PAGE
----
A gentleman named Tom Hutson, formerly of Westport, Connecticut, conceived the Tri Trainer. He was very much involved in the City of Norwalk's Youth Sailing Program, in which adults supervised youngsters in the process of learning the elements of small boat handling and sailing. Hutson felt that the right boat would be one that could be used for training youngsters how to sail and row, and how to handle a small boat urged along by an outboard engine of modest power. It was also assumed that the boats might be built by various parents and their children, working together as a learning experience. In response to Hutson's idea and requirements, I prepared the working drawings of Tri Trainer.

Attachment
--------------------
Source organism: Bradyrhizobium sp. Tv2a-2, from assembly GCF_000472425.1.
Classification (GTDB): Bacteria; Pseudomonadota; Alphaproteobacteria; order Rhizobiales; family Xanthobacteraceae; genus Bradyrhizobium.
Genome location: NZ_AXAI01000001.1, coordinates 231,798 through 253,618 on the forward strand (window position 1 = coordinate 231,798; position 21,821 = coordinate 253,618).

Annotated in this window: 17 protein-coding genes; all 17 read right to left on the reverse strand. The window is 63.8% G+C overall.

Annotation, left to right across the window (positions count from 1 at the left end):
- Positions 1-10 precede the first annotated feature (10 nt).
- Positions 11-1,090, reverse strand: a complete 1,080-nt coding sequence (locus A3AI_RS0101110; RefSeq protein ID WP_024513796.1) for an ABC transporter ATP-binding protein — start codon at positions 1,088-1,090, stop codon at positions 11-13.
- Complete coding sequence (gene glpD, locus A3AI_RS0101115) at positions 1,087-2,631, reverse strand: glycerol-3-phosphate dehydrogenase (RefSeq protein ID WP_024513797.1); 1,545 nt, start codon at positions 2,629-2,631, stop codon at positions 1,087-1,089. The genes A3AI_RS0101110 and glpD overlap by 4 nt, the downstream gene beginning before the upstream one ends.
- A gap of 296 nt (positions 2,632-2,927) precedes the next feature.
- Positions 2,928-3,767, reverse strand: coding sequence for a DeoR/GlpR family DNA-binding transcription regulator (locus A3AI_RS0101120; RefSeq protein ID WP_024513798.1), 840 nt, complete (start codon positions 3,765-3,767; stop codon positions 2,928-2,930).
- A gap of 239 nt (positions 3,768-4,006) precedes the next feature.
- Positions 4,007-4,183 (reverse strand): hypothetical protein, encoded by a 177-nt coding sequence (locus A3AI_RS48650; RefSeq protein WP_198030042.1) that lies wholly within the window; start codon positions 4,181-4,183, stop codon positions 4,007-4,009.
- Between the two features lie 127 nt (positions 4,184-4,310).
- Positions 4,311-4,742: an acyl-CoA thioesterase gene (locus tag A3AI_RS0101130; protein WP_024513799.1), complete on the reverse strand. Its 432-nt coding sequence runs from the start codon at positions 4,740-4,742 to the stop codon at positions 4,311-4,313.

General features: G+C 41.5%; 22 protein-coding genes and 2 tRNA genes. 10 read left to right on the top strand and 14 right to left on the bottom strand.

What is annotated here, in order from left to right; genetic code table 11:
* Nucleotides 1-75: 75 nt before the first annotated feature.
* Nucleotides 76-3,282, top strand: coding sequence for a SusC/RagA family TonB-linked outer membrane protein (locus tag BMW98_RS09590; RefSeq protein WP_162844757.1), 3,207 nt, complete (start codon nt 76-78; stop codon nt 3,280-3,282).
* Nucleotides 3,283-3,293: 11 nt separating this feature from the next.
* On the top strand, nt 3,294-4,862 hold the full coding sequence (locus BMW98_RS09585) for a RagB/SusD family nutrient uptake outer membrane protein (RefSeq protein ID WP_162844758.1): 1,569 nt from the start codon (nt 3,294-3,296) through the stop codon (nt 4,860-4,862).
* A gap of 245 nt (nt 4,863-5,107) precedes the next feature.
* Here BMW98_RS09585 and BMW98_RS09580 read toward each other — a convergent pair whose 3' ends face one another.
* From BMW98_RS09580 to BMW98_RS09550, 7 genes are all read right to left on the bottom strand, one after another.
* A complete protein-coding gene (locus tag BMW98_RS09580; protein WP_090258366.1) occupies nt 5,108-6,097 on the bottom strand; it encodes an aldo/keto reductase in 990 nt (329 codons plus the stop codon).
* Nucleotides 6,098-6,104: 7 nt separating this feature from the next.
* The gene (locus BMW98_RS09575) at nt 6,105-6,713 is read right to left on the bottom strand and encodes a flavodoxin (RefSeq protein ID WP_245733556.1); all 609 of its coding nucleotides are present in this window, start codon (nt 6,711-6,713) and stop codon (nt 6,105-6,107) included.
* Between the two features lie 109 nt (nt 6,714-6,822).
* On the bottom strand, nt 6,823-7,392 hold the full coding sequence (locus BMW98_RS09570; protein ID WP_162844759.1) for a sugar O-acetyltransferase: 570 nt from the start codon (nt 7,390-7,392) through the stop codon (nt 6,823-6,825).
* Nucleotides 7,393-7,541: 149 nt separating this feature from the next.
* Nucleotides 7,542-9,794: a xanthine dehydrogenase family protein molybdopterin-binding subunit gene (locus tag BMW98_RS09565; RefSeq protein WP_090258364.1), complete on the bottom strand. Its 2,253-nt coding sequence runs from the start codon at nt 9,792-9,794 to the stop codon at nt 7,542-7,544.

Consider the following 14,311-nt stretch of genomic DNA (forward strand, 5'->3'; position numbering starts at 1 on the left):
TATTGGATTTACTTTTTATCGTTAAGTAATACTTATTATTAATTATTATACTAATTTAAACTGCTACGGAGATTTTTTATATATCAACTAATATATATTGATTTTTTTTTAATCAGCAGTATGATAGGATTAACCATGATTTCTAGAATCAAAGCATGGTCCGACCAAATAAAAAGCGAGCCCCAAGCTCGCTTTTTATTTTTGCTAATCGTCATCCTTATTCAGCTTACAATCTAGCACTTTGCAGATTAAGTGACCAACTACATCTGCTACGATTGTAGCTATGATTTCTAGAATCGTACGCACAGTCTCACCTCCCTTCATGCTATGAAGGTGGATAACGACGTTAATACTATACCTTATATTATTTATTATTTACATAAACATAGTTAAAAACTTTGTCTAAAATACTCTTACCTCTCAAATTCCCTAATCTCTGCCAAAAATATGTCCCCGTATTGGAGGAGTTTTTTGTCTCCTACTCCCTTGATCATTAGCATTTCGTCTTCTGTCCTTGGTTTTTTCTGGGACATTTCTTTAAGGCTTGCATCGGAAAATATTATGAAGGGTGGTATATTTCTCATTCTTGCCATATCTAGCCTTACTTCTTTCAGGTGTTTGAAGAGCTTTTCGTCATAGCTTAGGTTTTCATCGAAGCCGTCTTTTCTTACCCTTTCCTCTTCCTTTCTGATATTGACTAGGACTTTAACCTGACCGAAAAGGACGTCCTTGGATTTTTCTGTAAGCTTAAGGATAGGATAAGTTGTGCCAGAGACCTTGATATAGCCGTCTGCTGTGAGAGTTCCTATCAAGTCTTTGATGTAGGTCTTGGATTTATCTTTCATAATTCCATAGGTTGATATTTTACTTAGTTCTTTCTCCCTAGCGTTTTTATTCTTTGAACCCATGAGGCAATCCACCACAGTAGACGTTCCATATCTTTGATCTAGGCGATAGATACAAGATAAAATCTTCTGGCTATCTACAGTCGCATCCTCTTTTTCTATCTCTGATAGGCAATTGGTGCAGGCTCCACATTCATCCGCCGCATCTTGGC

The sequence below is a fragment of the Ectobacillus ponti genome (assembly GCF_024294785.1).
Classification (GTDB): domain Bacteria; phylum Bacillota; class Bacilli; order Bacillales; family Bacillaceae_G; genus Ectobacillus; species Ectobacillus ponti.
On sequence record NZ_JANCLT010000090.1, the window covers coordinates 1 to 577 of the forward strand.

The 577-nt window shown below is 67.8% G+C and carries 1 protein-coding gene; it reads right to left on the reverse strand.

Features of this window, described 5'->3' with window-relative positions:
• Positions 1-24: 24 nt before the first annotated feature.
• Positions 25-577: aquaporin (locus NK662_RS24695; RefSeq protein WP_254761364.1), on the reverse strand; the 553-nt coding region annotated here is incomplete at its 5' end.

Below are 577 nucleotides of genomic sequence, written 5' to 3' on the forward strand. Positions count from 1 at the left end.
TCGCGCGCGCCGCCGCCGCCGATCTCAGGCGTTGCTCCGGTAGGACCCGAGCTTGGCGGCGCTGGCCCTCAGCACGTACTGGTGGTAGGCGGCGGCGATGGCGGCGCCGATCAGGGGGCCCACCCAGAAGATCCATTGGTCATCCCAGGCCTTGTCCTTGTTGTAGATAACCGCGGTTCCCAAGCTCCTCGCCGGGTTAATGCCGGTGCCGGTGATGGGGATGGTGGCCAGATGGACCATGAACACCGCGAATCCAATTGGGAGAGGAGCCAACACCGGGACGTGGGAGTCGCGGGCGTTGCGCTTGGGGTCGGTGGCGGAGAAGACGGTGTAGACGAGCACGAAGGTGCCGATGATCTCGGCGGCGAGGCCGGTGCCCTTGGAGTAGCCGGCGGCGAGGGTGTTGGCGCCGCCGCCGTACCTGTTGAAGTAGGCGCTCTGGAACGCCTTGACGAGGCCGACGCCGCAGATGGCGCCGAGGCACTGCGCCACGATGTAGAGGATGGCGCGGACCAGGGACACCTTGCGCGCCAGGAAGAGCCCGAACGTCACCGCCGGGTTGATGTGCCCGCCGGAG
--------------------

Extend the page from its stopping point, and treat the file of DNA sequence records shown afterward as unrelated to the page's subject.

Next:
Tri Trainer's principal dimensions are 10 feet 10 inches overall by 10 feet on her waterline. She has a breadth of 4 feet 6 1/2 inches and a draft of only 6 inches with the board up. Freeboard forward is 1 foot 9 1/4 inches, with 1 foot 3 inches at the stern and an even 1 foot at the lowest point. She is a burdensome boat, quite capable of carrying three 80-pound youngsters or a crew of father and son in complete safety.
The hull is built from two 4-foot by 12-foot sheets of 1/4 inch-thick waterproof fir or Philippine mahogany plywood.